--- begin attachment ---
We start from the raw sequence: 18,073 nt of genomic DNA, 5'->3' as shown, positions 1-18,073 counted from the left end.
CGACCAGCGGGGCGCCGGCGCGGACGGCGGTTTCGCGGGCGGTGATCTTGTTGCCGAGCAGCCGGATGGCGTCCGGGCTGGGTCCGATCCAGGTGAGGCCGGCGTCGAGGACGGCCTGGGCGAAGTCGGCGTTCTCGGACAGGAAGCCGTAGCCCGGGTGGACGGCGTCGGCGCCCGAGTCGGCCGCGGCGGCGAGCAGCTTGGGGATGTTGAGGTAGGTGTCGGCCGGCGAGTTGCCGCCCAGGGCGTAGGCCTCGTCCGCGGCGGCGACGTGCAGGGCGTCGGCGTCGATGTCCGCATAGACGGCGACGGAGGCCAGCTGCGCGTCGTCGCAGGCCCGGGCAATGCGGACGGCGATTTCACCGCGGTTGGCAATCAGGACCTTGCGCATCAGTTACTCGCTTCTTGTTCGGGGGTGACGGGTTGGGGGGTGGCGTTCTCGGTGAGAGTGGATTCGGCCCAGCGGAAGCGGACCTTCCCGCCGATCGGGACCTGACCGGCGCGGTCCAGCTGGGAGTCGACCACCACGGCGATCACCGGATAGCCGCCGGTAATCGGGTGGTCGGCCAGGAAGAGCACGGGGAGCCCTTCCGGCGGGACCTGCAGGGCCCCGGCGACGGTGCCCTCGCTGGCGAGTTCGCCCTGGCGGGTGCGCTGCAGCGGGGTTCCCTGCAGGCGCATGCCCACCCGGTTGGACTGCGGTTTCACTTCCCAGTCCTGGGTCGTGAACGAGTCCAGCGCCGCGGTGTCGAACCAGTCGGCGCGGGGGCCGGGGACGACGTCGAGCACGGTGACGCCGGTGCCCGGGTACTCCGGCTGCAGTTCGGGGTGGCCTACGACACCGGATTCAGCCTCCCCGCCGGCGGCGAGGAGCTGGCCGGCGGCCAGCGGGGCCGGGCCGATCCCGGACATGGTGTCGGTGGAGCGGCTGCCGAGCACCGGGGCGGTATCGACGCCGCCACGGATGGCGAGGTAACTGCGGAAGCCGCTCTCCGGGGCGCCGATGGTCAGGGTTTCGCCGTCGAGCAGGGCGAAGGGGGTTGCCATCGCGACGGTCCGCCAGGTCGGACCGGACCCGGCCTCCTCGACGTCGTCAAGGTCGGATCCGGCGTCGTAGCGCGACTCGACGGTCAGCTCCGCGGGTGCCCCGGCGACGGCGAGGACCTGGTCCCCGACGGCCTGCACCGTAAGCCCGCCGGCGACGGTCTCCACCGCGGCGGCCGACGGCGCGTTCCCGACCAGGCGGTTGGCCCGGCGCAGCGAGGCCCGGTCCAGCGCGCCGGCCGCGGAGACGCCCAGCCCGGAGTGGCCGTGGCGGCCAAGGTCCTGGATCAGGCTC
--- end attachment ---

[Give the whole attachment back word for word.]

We start from the raw sequence: 18,073 nt of genomic DNA, 5'->3' as shown, positions 1-18,073 counted from the left end.
CGACCAGCGGGGCGCCGGCGCGGACGGCGGTTTCGCGGGCGGTGATCTTGTTGCCGAGCAGCCGGATGGCGTCCGGGCTGGGTCCGATCCAGGTGAGGCCGGCGTCGAGGACGGCCTGGGCGAAGTCGGCGTTCTCGGACAGGAAGCCGTAGCCCGGGTGGACGGCGTCGGCGCCCGAGTCGGCCGCGGCGGCGAGCAGCTTGGGGATGTTGAGGTAGGTGTCGGCCGGCGAGTTGCCGCCCAGGGCGTAGGCCTCGTCCGCGGCGGCGACGTGCAGGGCGTCGGCGTCGATGTCCGCATAGACGGCGACGGAGGCCAGCTGCGCGTCGTCGCAGGCCCGGGCAATGCGGACGGCGATTTCACCGCGGTTGGCAATCAGGACCTTGCGCATCAGTTACTCGCTTCTTGTTCGGGGGTGACGGGTTGGGGGGTGGCGTTCTCGGTGAGAGTGGATTCGGCCCAGCGGAAGCGGACCTTCCCGCCGATCGGGACCTGACCGGCGCGGTCCAGCTGGGAGTCGACCACCACGGCGATCACCGGATAGCCGCCGGTAATCGGGTGGTCGGCCAGGAAGAGCACGGGGAGCCCTTCCGGCGGGACCTGCAGGGCCCCGGCGACGGTGCCCTCGCTGGCGAGTTCGCCCTGGCGGGTGCGCTGCAGCGGGGTTCCCTGCAGGCGCATGCCCACCCGGTTGGACTGCGGTTTCACTTCCCAGTCCTGGGTCGTGAACGAGTCCAGCGCCGCGGTGTCGAACCAGTCGGCGCGGGGGCCGGGGACGACGTCGAGCACGGTGACGCCGGTGCCCGGGTACTCCGGCTGCAGTTCGGGGTGGCCTACGACACCGGATTCAGCCTCCCCGCCGGCGGCGAGGAGCTGGCCGGCGGCCAGCGGGGCCGGGCCGATCCCGGACATGGTGTCGGTGGAGCGGCTGCCGAGCACCGGGGCGGTATCGACGCCGCCACGGATGGCGAGGTAACTGCGGAAGCCGCTCTCCGGGGCGCCGATGGTCAGGGTTTCGCCGTCGAGCAGGGCGAAGGGGGTTGCCATCGCGACGGTCCGCCAGGTCGGACCGGACCCGGCCTCCTCGACGTCGTCAAGGTCGGATCCGGCGTCGTAGCGCGACTCGACGGTCAGCTCCGCGGGTGCCCCGGCGACGGCGAGGACCTGGTCCCCGACGGCCTGCACCGTAAGCCCGCCGGCGACGGTCTCCACCGCGGCGGCCGACGGCGCGTTCCCGACCAGGCGGTTGGCCCGGCGCAGCGAGGCCCGGTCCAGCGCGCCGGCCGCGGAGACGCCCAGCCCGGAGTGGCCGTGGCGGCCAAGGTCCTGGATCAGGCTC